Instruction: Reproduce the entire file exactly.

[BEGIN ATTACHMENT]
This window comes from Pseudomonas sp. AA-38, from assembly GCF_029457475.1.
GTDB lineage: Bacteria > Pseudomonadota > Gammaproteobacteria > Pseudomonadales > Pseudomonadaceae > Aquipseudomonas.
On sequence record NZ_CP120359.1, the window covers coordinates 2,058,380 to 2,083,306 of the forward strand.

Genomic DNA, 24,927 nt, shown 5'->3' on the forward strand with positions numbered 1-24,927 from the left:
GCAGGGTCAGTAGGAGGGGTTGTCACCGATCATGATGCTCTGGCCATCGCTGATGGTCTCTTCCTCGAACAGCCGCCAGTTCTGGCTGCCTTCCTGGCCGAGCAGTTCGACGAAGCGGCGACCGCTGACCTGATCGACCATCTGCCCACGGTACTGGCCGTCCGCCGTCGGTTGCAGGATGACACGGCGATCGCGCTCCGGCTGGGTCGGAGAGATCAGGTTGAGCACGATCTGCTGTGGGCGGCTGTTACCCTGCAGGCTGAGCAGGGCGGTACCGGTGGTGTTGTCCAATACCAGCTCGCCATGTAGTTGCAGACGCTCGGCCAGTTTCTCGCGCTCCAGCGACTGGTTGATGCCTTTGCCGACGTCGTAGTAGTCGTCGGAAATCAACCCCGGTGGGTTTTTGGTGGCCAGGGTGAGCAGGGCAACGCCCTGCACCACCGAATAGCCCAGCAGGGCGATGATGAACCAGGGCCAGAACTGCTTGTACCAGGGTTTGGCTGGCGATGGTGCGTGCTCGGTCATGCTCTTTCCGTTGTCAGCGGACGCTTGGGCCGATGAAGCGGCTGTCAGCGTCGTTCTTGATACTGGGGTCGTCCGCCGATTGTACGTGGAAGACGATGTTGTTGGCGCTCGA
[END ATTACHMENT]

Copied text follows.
This window comes from Pseudomonas sp. AA-38, from assembly GCF_029457475.1.
GTDB lineage: Bacteria > Pseudomonadota > Gammaproteobacteria > Pseudomonadales > Pseudomonadaceae > Aquipseudomonas.
On sequence record NZ_CP120359.1, the window covers coordinates 2,058,380 to 2,083,306 of the forward strand.

Genomic DNA, 24,927 nt, shown 5'->3' on the forward strand with positions numbered 1-24,927 from the left:
GCAGGGTCAGTAGGAGGGGTTGTCACCGATCATGATGCTCTGGCCATCGCTGATGGTCTCTTCCTCGAACAGCCGCCAGTTCTGGCTGCCTTCCTGGCCGAGCAGTTCGACGAAGCGGCGACCGCTGACCTGATCGACCATCTGCCCACGGTACTGGCCGTCCGCCGTCGGTTGCAGGATGACACGGCGATCGCGCTCCGGCTGGGTCGGAGAGATCAGGTTGAGCACGATCTGCTGTGGGCGGCTGTTACCCTGCAGGCTGAGCAGGGCGGTACCGGTGGTGTTGTCCAATACCAGCTCGCCATGTAGTTGCAGACGCTCGGCCAGTTTCTCGCGCTCCAGCGACTGGTTGATGCCTTTGCCGACGTCGTAGTAGTCGTCGGAAATCAACCCCGGTGGGTTTTTGGTGGCCAGGGTGAGCAGGGCAACGCCCTGCACCACCGAATAGCCCAGCAGGGCGATGATGAACCAGGGCCAGAACTGCTTGTACCAGGGTTTGGCTGGCGATGGTGCGTGCTCGGTCATGCTCTTTCCGTTGTCAGCGGACGCTTGGGCCGATGAAGCGGCTGTCAGCGTCGTTCTTGATACTGGGGTCGTCCGCCGATTGTACGTGGAAGACGATGTTGTTGGCGCTCGA